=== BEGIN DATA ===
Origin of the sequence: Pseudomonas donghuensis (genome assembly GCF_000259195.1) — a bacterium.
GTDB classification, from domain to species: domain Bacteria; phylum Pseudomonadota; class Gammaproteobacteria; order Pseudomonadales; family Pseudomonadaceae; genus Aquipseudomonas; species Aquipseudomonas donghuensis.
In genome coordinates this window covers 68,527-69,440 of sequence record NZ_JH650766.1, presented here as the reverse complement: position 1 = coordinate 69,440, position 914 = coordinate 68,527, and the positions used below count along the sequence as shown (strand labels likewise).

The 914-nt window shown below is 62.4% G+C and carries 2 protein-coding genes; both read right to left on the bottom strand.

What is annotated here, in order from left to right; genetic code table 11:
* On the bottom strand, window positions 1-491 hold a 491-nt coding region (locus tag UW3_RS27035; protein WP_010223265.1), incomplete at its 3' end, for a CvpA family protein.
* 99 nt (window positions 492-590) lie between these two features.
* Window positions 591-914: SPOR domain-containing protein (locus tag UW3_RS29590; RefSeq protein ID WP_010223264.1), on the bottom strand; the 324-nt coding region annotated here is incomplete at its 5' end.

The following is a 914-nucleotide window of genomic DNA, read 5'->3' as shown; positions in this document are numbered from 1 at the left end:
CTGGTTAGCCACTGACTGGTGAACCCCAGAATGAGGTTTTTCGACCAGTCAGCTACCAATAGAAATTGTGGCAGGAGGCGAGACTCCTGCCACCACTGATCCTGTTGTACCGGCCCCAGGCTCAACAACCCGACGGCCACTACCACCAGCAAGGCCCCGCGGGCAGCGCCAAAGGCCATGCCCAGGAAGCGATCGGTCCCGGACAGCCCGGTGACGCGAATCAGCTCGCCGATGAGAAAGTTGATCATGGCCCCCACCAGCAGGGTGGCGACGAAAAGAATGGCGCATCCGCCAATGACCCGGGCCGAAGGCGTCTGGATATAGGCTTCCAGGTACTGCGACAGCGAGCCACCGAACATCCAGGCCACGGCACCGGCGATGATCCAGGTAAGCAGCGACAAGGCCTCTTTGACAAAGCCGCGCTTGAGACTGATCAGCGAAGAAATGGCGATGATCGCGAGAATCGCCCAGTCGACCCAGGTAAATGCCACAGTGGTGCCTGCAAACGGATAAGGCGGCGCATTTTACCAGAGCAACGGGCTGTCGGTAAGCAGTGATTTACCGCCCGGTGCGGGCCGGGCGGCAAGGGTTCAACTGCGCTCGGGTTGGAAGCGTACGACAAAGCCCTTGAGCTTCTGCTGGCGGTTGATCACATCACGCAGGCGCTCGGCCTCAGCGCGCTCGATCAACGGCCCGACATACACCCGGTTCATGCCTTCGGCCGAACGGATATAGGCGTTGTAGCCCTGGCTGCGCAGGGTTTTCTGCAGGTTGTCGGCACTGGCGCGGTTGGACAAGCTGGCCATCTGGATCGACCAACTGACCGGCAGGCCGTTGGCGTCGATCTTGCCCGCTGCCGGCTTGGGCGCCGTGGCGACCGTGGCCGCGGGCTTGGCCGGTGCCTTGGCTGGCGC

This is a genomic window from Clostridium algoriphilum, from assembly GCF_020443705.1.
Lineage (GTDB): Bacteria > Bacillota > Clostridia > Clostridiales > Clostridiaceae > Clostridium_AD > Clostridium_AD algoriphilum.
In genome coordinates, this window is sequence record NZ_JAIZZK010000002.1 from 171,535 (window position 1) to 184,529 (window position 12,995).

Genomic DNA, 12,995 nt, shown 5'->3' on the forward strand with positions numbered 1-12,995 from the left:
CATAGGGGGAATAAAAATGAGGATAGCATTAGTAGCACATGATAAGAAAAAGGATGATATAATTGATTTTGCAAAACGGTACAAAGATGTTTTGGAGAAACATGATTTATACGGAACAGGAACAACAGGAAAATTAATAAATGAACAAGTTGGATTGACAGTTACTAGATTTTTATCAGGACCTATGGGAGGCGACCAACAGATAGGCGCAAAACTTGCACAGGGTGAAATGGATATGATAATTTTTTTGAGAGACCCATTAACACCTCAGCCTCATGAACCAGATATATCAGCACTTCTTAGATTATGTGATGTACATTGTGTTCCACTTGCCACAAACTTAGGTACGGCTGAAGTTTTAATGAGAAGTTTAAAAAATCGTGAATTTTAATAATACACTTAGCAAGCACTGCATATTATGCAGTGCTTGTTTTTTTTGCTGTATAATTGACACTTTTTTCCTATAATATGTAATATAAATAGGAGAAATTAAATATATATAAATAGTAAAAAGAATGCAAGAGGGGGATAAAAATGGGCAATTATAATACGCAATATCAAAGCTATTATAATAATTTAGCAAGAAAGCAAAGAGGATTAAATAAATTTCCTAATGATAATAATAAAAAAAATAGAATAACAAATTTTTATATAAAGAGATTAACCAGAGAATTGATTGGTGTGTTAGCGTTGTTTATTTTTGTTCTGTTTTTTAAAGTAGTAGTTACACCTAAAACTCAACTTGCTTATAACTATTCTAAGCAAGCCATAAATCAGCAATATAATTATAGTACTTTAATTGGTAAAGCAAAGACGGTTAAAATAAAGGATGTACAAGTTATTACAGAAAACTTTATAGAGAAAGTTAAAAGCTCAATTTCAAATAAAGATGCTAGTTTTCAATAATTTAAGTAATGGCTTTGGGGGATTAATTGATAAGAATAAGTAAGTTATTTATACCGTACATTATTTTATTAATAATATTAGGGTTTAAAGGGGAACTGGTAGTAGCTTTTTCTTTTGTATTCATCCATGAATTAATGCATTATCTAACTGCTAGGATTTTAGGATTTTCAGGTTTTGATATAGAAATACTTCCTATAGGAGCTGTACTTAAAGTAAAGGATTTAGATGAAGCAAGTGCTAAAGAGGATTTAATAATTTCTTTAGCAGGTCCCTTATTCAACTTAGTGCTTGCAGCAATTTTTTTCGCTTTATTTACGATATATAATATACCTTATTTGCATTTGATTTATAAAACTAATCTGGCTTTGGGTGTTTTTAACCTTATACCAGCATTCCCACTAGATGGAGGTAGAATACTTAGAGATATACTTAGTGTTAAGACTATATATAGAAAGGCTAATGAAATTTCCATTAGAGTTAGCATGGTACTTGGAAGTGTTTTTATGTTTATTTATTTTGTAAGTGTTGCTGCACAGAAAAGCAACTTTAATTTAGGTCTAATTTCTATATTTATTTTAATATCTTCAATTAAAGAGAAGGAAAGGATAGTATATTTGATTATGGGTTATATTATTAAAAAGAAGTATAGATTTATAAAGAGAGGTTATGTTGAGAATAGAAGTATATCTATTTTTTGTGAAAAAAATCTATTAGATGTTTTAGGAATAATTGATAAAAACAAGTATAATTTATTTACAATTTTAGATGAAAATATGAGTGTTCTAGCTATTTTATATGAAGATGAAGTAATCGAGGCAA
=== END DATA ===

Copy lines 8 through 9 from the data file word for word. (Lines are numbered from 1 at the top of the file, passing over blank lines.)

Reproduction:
* Window positions 591-914: SPOR domain-containing protein (locus tag UW3_RS29590; RefSeq protein ID WP_010223264.1), on the bottom strand; the 324-nt coding region annotated here is incomplete at its 5' end.

The following is a 914-nucleotide window of genomic DNA, read 5'->3' as shown; positions in this document are numbered from 1 at the left end: